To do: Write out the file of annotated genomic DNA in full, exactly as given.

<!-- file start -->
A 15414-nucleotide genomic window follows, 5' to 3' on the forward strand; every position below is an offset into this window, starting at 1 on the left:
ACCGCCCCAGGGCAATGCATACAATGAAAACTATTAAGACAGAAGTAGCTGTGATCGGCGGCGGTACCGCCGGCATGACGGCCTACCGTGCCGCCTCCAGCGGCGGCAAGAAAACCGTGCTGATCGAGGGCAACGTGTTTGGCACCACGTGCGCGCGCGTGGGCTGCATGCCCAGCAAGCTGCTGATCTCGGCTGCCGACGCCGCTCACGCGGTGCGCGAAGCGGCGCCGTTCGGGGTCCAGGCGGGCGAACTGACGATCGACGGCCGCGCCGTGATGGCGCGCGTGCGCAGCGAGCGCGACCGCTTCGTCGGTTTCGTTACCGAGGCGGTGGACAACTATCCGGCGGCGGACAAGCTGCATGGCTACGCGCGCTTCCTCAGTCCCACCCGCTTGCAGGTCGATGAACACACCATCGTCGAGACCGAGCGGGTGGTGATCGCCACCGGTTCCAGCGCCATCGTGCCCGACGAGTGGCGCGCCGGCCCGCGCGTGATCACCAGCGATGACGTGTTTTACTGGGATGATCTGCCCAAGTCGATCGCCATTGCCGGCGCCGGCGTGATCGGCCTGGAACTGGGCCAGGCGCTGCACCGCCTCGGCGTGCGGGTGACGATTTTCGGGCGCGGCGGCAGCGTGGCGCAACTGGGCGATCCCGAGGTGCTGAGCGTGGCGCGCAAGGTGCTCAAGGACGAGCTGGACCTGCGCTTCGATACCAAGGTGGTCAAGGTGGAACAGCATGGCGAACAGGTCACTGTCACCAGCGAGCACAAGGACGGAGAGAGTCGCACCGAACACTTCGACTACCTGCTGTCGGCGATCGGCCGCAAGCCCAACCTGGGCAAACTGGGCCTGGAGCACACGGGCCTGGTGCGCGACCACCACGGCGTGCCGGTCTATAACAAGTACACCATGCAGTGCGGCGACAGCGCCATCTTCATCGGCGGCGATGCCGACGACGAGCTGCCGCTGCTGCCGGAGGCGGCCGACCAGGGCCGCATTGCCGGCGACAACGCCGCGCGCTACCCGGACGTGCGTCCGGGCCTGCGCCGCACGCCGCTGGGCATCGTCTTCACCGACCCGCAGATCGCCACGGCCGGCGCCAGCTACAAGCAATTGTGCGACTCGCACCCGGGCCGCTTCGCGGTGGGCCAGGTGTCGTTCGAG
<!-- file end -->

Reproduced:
A 15414-nucleotide genomic window follows, 5' to 3' on the forward strand; every position below is an offset into this window, starting at 1 on the left:
ACCGCCCCAGGGCAATGCATACAATGAAAACTATTAAGACAGAAGTAGCTGTGATCGGCGGCGGTACCGCCGGCATGACGGCCTACCGTGCCGCCTCCAGCGGCGGCAAGAAAACCGTGCTGATCGAGGGCAACGTGTTTGGCACCACGTGCGCGCGCGTGGGCTGCATGCCCAGCAAGCTGCTGATCTCGGCTGCCGACGCCGCTCACGCGGTGCGCGAAGCGGCGCCGTTCGGGGTCCAGGCGGGCGAACTGACGATCGACGGCCGCGCCGTGATGGCGCGCGTGCGCAGCGAGCGCGACCGCTTCGTCGGTTTCGTTACCGAGGCGGTGGACAACTATCCGGCGGCGGACAAGCTGCATGGCTACGCGCGCTTCCTCAGTCCCACCCGCTTGCAGGTCGATGAACACACCATCGTCGAGACCGAGCGGGTGGTGATCGCCACCGGTTCCAGCGCCATCGTGCCCGACGAGTGGCGCGCCGGCCCGCGCGTGATCACCAGCGATGACGTGTTTTACTGGGATGATCTGCCCAAGTCGATCGCCATTGCCGGCGCCGGCGTGATCGGCCTGGAACTGGGCCAGGCGCTGCACCGCCTCGGCGTGCGGGTGACGATTTTCGGGCGCGGCGGCAGCGTGGCGCAACTGGGCGATCCCGAGGTGCTGAGCGTGGCGCGCAAGGTGCTCAAGGACGAGCTGGACCTGCGCTTCGATACCAAGGTGGTCAAGGTGGAACAGCATGGCGAACAGGTCACTGTCACCAGCGAGCACAAGGACGGAGAGAGTCGCACCGAACACTTCGACTACCTGCTGTCGGCGATCGGCCGCAAGCCCAACCTGGGCAAACTGGGCCTGGAGCACACGGGCCTGGTGCGCGACCACCACGGCGTGCCGGTCTATAACAAGTACACCATGCAGTGCGGCGACAGCGCCATCTTCATCGGCGGCGATGCCGACGACGAGCTGCCGCTGCTGCCGGAGGCGGCCGACCAGGGCCGCATTGCCGGCGACAACGCCGCGCGCTACCCGGACGTGCGTCCGGGCCTGCGCCGCACGCCGCTGGGCATCGTCTTCACCGACCCGCAGATCGCCACGGCCGGCGCCAGCTACAAGCAATTGTGCGACTCGCACCCGGGCCGCTTCGCGGTGGGCCAGGTGTCGTTCGAG